Appeal No. 2052723) (Claim No. 2016014360)
Jerry Nibert, by Reginald D. Henry, his attorney, appeals the
decision of the West Virginia Workers' Compensation Board
of Review. Globe Specialty Metals, Inc., by Noah A. Barnes
and Jeffrey B. Brannon, its attorneys, filed a timely
issue on appeal is additional compensable conditions. The
claims administrator denied the addition of lumbar
spondylosis without myelopathy and lumbar radiculopathy to
the claim on April 17, 2017. The Office of Judges affirmed
the decision in its March 12, 2018, Order. The Order was
affirmed by the Board of Review on August 20, 2018.
Court has carefully reviewed the records, written arguments,
and appendices contained in the briefs, and the case is
mature for consideration. The facts and legal arguments are
adequately presented, and the decisional process would not be
significantly aided by oral argument. Upon consideration of
the standard of review, the briefs, and the record presented,
the Court finds no substantial question of law and no
prejudicial error. For these reasons, a memorandum decision
is appropriate under Rule 21 of the Rules of Appellate
Nibert, a welder, was injured in the course of his employment
on November 17, 2015, while pushing a stationary welder. A
November 20, 2015, treatment note from Montgomery General
Hospital indicates Mr. Nibert was seen for back pain/injury
that had been present for two to three weeks. Mr. Nibert
reported that the pain radiates into his legs. He was
diagnosed with sciatica. The Employees' and
Physicians' Report of Injury was completed that day by
Jonathan Hess, M.D. He diagnosed lumbosacral strain with
radiculopathy. It was indicated that the injury aggravated a
prior injury or disease.
lumbar MRI was performed on December 4, 2015, and showed
diffuse disc bulging at L3-4 with flattening of the thecal
sac and probable nerve root impingement; diffuse disc bulging
at L4-5 with flattening of the thecal sac and possible nerve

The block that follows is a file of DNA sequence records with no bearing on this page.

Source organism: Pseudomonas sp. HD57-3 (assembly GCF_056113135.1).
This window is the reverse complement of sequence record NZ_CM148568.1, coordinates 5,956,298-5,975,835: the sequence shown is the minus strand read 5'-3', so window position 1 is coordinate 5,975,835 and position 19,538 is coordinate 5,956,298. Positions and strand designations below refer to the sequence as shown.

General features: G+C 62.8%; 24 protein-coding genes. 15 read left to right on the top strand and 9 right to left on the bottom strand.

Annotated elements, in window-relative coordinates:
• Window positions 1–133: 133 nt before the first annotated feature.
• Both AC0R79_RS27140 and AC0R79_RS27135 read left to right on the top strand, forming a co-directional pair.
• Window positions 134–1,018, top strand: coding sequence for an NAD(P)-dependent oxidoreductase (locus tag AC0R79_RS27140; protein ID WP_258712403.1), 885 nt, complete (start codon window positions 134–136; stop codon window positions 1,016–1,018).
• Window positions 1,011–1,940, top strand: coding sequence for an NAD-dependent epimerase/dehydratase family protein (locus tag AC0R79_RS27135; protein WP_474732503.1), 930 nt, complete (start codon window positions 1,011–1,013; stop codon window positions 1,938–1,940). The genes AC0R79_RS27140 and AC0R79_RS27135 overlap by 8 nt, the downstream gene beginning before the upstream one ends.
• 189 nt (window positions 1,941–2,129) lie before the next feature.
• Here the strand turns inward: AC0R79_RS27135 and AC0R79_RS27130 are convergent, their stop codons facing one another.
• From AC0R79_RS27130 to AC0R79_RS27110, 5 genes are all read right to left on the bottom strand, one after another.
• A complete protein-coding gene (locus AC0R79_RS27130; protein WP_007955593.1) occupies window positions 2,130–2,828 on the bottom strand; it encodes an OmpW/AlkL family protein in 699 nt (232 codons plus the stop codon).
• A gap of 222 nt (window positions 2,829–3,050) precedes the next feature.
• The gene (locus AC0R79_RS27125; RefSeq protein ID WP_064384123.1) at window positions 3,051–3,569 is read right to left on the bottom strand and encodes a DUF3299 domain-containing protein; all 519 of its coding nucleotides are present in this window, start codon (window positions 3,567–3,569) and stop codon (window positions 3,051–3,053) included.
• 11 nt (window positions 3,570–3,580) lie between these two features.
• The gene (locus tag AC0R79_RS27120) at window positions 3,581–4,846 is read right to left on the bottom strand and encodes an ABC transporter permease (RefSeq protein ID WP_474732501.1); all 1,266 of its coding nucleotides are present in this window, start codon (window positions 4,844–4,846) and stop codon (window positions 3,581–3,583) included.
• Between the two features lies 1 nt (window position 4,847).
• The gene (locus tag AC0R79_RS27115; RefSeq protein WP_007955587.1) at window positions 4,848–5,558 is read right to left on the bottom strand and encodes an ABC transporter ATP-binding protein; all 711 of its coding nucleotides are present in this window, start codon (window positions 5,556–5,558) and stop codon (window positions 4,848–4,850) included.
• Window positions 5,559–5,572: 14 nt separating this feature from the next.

root impingement; bulging at L5-S1; and dehydration and
degenerative disc disease at L3-4, L4-5, and L5-S1. The
claims administrator held the claim compensable for lower
back sprain/strain on December 30, 2015.
Nibert sought treatment from Matthew Walker, M.D., on January
28, 2016, for lower back, buttock, and bilateral leg pain.
Mr. Nibert reported that pain radiated from his buttock, down
his legs, and into his feet. He also reported leg weakness
and numbness. He stated that his symptoms began when he was
pushing on a welder at work. Dr. Walker noted that Mr. Nibert
has a history of lower lumbar pain. Dr. Walker read the MRI
and diagnosed lumbar spinal stenosis, lumbar disc
degeneration, and lumbosacral spondylosis.
Deer, M.D., treated Mr. Nibert on May 26, 2016, for what Mr.
Nibert asserted was lower back pain that began after a
November of 2015 work injury. Mr. Nibert denied any pain
radiating into his legs. Range of motion was abnormal, and he
had tenderness in the lumbar facet joints. Neurological
examination showed no numbness in the lower extremities, and
straight leg raising test was negative. Dr. Deer diagnosed
lumbar disc degeneration, lumbar spondylosis without
myelopathy, and lumbar radiculopathy. On August 9, 2016, Mr.
Nibert reported that physical therapy had provided no relief,
but facet injections gave him moderate relief.
August 20, 2016, Mr. Nibert saw Warren Grace, M.D., and
reported constant back pain with intermittent radiation into